The latest production at Berkeley Rep, the second commission this season to come out of their new incubator program The Ground Floor, is subtitled "A football love story." But the play, X's and O's, isn't so much a love story as it is an intelligent look at America's more violent pastime, the growing scourge of traumatic brain injuries in the sport, and an oral history of our country's love affair with both the game and its gladiatorial style.

The playwright, KJ Sanchez, is female, as is her collaborator, actress Jenny Mercein, and this is unexpected given the male domination of the NFL, and the fact that women weren't even welcome to cover the sport on TV until very recently. But football didn't become as widely popular as it is in the U.S. by solely appealing to men — sure the majority of fans are still men, but there are tons of women out there, like Sanchez, who have grown up watching and loving the game, and who arguably serve to add a certain maternal good sense to the national conversation about the tragic effects that traumatic brain injuries can have on its players.

Weaving together football history, medical testimony, fan discussion, and personal narratives from real-life retired players and their families, X's and O's is yet another example of Berkeley Rep's valiant efforts to produce new work of intelligence and insight.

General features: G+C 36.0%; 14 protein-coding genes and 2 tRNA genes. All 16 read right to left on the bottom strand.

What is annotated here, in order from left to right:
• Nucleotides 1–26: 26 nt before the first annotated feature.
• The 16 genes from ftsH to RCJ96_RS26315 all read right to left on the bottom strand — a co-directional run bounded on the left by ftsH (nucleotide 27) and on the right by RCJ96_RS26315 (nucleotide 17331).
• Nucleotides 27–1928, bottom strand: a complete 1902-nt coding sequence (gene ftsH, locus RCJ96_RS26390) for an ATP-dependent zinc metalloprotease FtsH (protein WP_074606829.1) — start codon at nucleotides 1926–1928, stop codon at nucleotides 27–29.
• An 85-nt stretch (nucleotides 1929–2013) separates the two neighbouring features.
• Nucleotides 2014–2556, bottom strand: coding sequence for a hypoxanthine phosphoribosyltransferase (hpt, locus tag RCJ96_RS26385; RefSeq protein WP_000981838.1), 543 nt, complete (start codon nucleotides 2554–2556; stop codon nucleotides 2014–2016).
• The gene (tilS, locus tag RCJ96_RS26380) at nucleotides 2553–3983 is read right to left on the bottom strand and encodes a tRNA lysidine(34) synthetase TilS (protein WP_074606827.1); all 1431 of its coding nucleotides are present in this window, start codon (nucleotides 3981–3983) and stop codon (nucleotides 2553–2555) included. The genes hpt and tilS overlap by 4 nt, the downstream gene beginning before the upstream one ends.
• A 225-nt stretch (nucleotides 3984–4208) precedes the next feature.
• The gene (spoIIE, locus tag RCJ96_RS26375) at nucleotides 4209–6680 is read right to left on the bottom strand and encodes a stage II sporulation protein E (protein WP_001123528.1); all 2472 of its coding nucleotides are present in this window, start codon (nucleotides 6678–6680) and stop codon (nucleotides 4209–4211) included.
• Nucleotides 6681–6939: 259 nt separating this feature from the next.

The performances are by a talented ensemble: Mercein, Bill Geisslinger, Dwight Hicks, Anthony Holiday, Eddie Ray Jackson, and Marilee Talkington. All of them play multiple roles, and in a brisk 80 minutes they take us from field, to locker room, to hospital, to sports bar, to the homes of real players in the aftermaths of their sports careers. We learn that the NFL and the medical establishment didn't even start to understand the long-term effects of multiple concussive brain injuries, sometimes from seemingly innocuous blows to helmeted heads, until a decade ago. Now, in the wake of suicides by former players and Congressional testimony from others with permanent disabilities, more and more fans — including Sanchez, clearly — are questioning their love for football and how the NFL, not to mention colleges, can move forward responsibly, without risking players' future well-beings.

Most tragic, and poignant, in Sanchez's script, is a section told simultaneously from the voices of three family members of three deceased players — players who likely died for brain-injury-related reasons at untimely ages. It basically makes you never want to watch another tackle again, even though Sanchez is careful to discuss how relatively safe playing in the NFL is now compared to ten years ago — but high school and college ball? Not so safe.

With some efficient and expert direction from Berkeley Rep artistic director Tony Taccone, X's and O's arrives as a fully formed and polished piece of theater that's informative and entertaining enough to please even non-fans. But for lovers of football, or for parents of young players, it will spur some serious thought, and should be mandatory viewing.

X's and O's plays through March 1 at Berkeley Rep. Get tickets here, and remember to request the discount if you are age 30 or under.